Bad debt is used to finance activities that do not generate any cash flow. For example, taking out a loan to go on holiday, remodeling your home, or increasing/decreasing the size of a body part. The poster child for bad debt is the credit card on account of its high-interest rates and often being used to acquire non-cash generating assets.
Allow me a few words in defense of the often-maligned credit card. These are the most commonly cited reasons for credit card evilness: credit card companies make money out of you, you are setting a bad example for your kids, credit cards are like the apple in the Garden of Eden, and you do not need a credit card.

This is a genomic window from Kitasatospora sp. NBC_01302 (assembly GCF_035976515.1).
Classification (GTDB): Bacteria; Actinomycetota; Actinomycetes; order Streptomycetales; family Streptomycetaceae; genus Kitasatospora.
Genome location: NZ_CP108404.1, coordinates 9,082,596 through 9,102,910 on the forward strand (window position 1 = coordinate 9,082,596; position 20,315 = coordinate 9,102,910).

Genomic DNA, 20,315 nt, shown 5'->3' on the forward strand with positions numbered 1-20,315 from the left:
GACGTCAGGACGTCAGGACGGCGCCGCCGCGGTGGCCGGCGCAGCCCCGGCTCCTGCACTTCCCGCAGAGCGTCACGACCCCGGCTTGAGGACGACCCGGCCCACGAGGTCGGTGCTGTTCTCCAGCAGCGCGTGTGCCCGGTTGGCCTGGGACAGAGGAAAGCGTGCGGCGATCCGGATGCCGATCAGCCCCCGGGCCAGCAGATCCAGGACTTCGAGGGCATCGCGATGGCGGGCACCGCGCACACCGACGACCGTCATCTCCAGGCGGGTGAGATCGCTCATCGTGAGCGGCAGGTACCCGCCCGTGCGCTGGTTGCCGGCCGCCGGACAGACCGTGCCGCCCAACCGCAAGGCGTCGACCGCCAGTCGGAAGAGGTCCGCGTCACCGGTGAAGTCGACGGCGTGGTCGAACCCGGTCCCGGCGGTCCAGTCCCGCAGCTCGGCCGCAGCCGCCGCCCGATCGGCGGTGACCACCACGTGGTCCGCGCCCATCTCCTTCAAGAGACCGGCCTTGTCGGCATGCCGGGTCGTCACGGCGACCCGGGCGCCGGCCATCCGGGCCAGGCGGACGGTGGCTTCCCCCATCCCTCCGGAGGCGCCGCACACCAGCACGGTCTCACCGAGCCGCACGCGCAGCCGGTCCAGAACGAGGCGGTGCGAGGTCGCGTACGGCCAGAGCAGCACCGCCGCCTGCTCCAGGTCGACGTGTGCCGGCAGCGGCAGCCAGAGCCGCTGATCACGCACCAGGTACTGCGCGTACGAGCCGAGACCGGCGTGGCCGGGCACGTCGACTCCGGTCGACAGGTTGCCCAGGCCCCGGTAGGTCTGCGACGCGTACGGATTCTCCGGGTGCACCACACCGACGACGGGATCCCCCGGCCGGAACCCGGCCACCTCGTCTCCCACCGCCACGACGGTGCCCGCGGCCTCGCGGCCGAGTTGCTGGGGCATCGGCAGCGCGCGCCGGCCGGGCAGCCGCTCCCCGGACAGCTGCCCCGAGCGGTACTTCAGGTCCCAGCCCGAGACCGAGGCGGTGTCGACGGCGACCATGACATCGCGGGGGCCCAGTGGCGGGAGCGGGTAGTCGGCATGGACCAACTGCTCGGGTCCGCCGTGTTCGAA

Firstly, credit card companies do not always make money from you. There are two payment options on your monthly statement. The first is the minimum payment. Credit card companies pray you to choose this. It allows them to charge usurious interest rates disclosed in small print on page 89 of your contract. There is another option which is the payment to avoid interest. This is a thing of beauty. It will settle the balance at the cutoff date of the card. The cutoff date is normally ten days before the payment date. If your cut of date is the 20th, your payment date will most likely be the 30th. If you buy a Louis Vuitton bag on the 21st, you will only need to pay for that necessity on the 30th of the following month. You are the recipient of 39 days of FREE MONEY. I don't care where you are from, but that is a great deal. The banks make no money out of you in terms of interest. They may charge an annual membership fee but this is all the blood they will be sucking from your veins. The second argument is you are setting a bad example for your kids. Teach them about the 39 days of free money and that bad example turns into a good example. The third point is one of temptation. Credit cards present too much of a temptation. Whatever happened to self-control? At what point did self-control stop differentiating us from wild animals? If your credit card is your biggest source of temptation, then you may have bigger problems. The final point is that you do not need a credit card. This is just stark raving mad – you do not need two lungs, but you were born with two. You do not need wisdom teeth – they serve no real purpose – but most people are born with them and are a bloody nuisance to remove. I hate going to the shopping mall. My ex-wife could spend an entire day there. After half an hour, I want to rip my eyes out of their sockets. Amazon, on the other hand, is god's gift to men like me and is best done with a credit card – add to this list Netflix, Spotify, and Uber.